Doormats and Steamrollers: the 2 Extremes and the Importance of Assertive Communication by Shelby Albright

Communicating clearly can be incredibly difficult, especially when emotions are involved. It can feel nearly impossible to get your point across when you are also trying to manage your feelings. Just take a moment to imagine with me:  you come home after a difficult day, and your partner says something that just doesn’t quite sit right with you, but you cannot figure out why. You then try to speak up for yourself, but your point comes across as harsh or insensitive, which was NOT your intention. The next thing you know, both of you are overwhelmed by this simple misunderstanding and in a full-blown argument. But you can’t seem to understand where you went wrong in trying to communicate a simple boundary. Maybe the answer lies in HOW you tried to speak up for yourself. 

Boundaries are tricky. There is a delicate balance between speaking up for yourself and respecting someone else. Let’s talk about the two extreme types of boundary-setters.

Doormats: the passive communicators. These are the people who struggle to set any boundaries at all. This may come from feeling guilty for speaking up for yourself, or maybe they believe their feelings are less important than others’. They may feel like everyone takes advantage of their generosity, or maybe they feel easily manipulated. For the “doormats,” boundaries are almost non-existent: backing down easily to avoid conflict; not speaking up for themselves; being indirect and unclear about expectations; being overly apologetic. The concept of saying “no” to a loved one seems selfish, but this also leaves them feeling powerless in their relationships. 

Steamrollers: the aggressive communicators. These folks may seem to have too many boundaries, which are non-negotiable, even when they may cause pain to others. Social rules are set in place and will be respected at all costs, even if that means the loss of a relationship. This may be the result of feeling disrespected, defensive, or unheard, which leads to blaming, attacking, and controlling others. It may seem difficult to get a word in edgewise with a “steamroller,” because they may interrupt or yell to get their point across. Saying “no” comes very easily, to maintain control over their feelings and others’ behaviors. Their words are often hurtful and inconsiderate.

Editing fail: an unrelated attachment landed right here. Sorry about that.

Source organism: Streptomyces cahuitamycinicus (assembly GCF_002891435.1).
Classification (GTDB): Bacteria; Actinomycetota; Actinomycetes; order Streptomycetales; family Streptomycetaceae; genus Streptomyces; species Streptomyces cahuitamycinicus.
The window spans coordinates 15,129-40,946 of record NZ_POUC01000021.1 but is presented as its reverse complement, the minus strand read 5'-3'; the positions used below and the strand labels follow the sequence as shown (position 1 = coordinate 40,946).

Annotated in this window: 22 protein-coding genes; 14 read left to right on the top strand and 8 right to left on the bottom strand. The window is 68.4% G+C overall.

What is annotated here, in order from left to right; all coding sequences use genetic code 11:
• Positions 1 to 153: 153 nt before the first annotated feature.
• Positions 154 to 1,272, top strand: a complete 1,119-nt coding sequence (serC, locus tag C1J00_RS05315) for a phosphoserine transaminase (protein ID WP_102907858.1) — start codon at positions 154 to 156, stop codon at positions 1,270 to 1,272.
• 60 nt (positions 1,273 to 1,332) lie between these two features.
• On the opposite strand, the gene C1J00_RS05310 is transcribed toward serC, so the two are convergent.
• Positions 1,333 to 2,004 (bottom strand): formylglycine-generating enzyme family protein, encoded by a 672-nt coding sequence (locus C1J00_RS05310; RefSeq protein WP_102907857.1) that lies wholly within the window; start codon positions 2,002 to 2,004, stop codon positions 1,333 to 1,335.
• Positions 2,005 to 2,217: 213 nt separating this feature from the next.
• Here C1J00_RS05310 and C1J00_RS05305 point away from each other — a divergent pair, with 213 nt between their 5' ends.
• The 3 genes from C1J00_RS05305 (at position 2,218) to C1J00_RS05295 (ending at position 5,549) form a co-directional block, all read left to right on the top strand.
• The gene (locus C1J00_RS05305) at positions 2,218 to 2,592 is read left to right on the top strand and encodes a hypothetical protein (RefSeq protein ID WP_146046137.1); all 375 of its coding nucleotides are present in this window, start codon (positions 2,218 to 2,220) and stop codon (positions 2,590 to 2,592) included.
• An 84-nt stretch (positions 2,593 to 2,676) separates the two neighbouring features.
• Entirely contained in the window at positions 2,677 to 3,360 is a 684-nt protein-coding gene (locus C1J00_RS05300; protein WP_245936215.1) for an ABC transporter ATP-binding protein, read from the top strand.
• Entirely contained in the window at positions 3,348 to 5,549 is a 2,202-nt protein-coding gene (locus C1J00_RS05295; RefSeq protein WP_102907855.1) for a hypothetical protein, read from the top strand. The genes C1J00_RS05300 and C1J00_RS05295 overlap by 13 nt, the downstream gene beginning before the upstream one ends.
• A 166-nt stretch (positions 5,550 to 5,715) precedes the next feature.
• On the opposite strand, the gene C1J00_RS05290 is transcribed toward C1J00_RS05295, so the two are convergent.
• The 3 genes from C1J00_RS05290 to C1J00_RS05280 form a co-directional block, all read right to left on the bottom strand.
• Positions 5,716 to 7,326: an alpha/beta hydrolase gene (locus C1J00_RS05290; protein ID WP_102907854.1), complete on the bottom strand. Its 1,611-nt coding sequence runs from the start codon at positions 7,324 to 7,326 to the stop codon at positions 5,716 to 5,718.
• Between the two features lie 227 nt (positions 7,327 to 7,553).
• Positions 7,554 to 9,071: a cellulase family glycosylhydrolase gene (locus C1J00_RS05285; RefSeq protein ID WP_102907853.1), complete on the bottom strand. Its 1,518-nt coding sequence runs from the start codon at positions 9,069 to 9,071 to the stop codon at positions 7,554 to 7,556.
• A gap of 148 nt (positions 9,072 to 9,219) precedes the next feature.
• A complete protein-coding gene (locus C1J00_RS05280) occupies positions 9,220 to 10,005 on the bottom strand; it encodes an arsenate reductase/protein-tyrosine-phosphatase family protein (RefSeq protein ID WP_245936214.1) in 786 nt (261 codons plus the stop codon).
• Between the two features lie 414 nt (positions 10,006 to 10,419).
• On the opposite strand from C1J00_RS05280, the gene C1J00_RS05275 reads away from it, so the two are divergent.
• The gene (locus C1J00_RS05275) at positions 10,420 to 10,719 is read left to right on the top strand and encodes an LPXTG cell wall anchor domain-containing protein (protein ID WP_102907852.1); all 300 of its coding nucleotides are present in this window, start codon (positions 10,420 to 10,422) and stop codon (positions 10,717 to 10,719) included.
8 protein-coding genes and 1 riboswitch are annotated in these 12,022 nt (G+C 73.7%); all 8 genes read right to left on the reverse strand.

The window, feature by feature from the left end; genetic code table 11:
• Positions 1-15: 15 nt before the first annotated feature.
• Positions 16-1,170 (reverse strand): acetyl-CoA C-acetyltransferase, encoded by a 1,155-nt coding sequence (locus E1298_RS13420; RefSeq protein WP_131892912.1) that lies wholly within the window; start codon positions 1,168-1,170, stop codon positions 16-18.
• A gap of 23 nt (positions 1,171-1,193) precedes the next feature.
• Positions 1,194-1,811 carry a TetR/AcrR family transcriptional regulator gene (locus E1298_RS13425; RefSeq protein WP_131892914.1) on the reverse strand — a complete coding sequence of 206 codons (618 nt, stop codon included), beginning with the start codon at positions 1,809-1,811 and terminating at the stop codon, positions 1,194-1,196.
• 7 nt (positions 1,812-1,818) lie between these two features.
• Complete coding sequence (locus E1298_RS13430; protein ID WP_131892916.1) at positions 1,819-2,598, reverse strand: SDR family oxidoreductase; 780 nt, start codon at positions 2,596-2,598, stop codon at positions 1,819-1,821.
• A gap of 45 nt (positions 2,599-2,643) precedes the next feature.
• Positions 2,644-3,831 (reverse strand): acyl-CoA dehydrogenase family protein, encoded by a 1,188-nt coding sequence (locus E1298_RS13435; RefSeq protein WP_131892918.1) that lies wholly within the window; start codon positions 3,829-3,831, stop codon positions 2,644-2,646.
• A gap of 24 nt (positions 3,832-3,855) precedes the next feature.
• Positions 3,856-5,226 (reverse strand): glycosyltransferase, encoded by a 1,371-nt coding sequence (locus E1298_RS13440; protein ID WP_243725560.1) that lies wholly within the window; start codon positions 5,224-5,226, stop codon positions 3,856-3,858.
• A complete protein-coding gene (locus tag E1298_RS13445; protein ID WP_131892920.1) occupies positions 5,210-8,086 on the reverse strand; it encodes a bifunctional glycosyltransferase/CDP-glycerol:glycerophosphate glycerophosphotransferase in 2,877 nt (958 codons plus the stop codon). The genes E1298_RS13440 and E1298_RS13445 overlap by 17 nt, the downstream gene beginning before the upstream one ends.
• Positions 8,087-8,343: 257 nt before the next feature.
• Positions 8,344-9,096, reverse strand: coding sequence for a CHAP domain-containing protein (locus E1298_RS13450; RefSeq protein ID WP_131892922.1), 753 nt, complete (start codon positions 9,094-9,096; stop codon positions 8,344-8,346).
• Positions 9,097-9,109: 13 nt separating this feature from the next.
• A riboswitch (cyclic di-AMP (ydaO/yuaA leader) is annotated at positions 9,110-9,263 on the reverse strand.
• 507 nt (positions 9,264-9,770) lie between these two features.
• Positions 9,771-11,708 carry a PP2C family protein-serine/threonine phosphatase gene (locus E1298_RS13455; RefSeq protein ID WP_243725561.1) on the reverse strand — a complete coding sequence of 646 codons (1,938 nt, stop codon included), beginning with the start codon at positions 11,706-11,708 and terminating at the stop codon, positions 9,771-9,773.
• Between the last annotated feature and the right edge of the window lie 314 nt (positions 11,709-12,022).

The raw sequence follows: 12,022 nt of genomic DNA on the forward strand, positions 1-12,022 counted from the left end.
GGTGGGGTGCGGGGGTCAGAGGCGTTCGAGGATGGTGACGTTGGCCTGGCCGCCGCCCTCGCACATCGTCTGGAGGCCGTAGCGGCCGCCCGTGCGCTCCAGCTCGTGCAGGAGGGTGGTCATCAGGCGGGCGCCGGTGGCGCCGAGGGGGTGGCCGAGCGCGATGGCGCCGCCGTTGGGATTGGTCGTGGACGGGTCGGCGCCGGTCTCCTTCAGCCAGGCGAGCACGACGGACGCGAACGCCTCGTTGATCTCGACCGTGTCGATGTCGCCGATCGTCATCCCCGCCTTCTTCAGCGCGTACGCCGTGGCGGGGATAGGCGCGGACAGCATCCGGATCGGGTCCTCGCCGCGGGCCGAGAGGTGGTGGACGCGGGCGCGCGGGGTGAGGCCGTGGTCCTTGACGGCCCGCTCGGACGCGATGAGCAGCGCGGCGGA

You may have heard the term “passive aggressive” before; maybe someone has used that term to describe you at some point, or someone you love. This term describes a disconnect between words and behaviors, like when someone says they agree with you, but they seem angry or resentful. The easiest example is the use of the word “fine,” like when someone agrees to a request but seems unhappy about it, maybe crosses their arms, rolls their eyes, or their tone feels inappropriately intense. Their words and behaviors do not add up, and often seems to be an attempt at manipulation. 

Working toward using assertive communication is complicated, so I like to think of boundaries on a number scale. 0 represents passive communication, while 10 symbolizes aggressive communication. Assertiveness, which is the goal, would be a 5. It seems that people tend to use one extreme or the other. When you become aware of your own tendencies and try to create healthier changes, the number starts to shift toward 5, but you may shoot past your mark (5), and fly over to a different type of unhealthy communication. In attempting to correct your mistake, you may return to your original preset and feel frustrated, like you failed at your attempt, so why bother?  

Here are a few suggestions to help focus your efforts more clearly: 

  • Be respectful – if someone feels attacked, they are less likely to listen to what you have to say.
  • Be clear and direct – facing the conflict head-on will help create a dialogue; think through what you want to say. Find the core of the message you want to communicate.
  • Be concise – keep it short to reduce the possibility that they will misunderstand.
  • Take your time – there is no time limit on communicating your needs. You may feel pressure to respond immediately, but if you’re still feeling emotional about it, you are less likely to stay calm while setting a boundary.

If you struggle to come up with a healthy response, consider using examples in your own life to process your options. Think through possible responses from friends and relatives if they were in the same situation; some of them may be unhealthy, but spend some time thinking through what specifically makes it unhealthy. Use fictional characters or celebrities if you like. If you can create 5 different responses, you can narrow down your options to the most assertive choices and adjust the response to fit your personality.

Remember that speaking up for yourself and expressing your needs is ALWAYS acceptable. The challenge is finding a respectful way to communicate that also gets your point across. Making healthy changes will feel scary, vulnerable, or even rude, but pushing through that discomfort can lead you to create secure, honest, empathic relationships.


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